President Obama launched early childhood education into the national spotlight in February when in his State of the Union address he proposed “working with states to make high-quality preschool available to every child in America.” Since then, the early education field has been debating best practices, funding models, and making sure the mainstream media accurately presents the compelling research case for pre-K.

Please visit National Institute for Early Education Research (NIEER) for the complete blog post.

The Perry Preschool Study and Head Start

Your review claims that the Perry study and the Abecedarian study are the sole evidence that preschool works. But they are just the best known of a large number of studies finding that preschool works, that is, has its intended effects on children. Along with the city-wide Chicago Child-Parent Centers study, these studies go a big step further by finding strong long-term effects and return on investment.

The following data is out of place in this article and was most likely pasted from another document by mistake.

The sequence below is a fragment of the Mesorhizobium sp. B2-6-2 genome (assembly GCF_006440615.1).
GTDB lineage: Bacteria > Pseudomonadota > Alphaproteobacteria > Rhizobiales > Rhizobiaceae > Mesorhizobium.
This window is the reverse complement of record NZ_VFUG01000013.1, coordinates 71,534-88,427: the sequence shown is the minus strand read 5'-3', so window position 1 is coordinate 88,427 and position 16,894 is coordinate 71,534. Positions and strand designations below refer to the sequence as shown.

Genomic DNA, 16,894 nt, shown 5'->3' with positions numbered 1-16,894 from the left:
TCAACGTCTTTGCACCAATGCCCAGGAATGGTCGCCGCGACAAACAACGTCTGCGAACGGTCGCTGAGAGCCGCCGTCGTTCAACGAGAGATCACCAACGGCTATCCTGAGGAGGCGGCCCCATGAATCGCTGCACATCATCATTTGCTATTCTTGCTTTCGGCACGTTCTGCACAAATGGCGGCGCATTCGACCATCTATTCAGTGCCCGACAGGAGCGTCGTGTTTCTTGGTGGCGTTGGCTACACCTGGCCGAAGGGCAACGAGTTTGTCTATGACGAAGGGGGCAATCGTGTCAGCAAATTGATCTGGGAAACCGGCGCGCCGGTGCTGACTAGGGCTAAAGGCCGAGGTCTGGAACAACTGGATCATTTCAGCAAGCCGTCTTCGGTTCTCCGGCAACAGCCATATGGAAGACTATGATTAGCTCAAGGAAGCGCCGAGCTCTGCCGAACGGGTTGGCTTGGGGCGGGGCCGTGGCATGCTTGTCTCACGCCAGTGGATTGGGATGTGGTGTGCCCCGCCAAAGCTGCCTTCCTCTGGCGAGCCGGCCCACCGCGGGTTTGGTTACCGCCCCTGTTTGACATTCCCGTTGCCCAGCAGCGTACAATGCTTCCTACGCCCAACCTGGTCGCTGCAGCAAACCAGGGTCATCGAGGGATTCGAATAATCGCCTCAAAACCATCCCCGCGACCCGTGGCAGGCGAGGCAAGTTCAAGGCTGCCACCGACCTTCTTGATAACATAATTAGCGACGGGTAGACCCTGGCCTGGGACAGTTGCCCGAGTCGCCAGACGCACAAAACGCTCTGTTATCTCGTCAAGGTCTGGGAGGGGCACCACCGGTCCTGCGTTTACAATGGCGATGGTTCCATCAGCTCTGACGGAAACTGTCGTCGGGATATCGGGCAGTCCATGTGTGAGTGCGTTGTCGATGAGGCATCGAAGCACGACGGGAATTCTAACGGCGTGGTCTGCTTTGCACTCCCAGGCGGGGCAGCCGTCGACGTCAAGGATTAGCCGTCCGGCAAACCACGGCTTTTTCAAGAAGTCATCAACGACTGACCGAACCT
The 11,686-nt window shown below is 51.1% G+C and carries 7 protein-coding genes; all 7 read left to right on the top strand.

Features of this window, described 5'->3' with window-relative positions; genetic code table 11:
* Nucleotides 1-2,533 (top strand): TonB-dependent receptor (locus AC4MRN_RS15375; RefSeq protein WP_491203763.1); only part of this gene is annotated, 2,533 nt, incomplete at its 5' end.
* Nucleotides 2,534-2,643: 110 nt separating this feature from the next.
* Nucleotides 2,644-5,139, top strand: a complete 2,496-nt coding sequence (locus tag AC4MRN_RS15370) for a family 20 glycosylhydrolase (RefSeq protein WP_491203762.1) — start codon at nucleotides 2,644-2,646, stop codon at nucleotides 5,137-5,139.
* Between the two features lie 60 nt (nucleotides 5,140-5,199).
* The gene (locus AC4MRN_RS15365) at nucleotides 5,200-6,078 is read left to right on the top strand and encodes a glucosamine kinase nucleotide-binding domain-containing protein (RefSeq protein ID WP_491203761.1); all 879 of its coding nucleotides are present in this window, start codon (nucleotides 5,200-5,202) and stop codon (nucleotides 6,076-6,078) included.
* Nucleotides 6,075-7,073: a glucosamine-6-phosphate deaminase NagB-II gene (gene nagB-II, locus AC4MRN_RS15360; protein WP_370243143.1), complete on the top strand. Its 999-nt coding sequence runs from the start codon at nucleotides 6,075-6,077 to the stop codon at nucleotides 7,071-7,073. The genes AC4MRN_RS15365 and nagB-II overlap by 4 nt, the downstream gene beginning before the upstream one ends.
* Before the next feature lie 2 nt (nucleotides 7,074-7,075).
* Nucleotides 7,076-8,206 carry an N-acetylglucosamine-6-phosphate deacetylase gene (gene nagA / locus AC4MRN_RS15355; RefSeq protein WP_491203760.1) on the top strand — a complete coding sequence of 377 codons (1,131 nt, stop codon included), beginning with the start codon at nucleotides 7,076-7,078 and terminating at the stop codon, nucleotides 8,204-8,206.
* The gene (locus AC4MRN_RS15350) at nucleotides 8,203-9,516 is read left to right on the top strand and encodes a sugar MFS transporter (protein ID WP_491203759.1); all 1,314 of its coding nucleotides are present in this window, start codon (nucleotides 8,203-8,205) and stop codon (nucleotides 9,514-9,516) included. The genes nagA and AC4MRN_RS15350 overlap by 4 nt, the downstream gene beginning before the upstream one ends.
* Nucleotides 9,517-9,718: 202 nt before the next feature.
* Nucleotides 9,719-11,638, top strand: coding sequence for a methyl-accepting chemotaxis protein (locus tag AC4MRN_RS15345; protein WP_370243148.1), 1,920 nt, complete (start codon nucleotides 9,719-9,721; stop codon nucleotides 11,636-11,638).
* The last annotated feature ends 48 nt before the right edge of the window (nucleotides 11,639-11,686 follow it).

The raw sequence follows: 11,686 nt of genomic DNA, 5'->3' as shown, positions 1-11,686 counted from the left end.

Please visit National Institute for Early Education Research (NIEER) for the complete blog post.

Fulfilling the Promise of Universal Pre-K

Few government investments pay the dividends of high-quality pre-kindergarten education, which has been found to return as much as $10 for every dollar invested, from higher earnings, lower crime, and reduced government costs later in life. Yet, despite powerful evidence that it works, states have a checkered history of implementing quality pre-K. New York Governor Andrew Cuomo has now wisely recommended increasing the state’s investment in preschool education and has proposed new support for full-day pre-K.

Please visit National Institute for Early Education Research (NIEER) for the complete blog post.

Federal Proposal Would Build on State Efforts

President Obama’s call to action on early education is a watershed moment that has the potential to improve education for millions of American students. Ensuring all students have the opportunity to attend high-quality preschool, regardless of income and geography, is a key component of an effective education system that prepares students for success in school and society.

Please visit National Institute for Early Education Research (NIEER) for the complete blog post.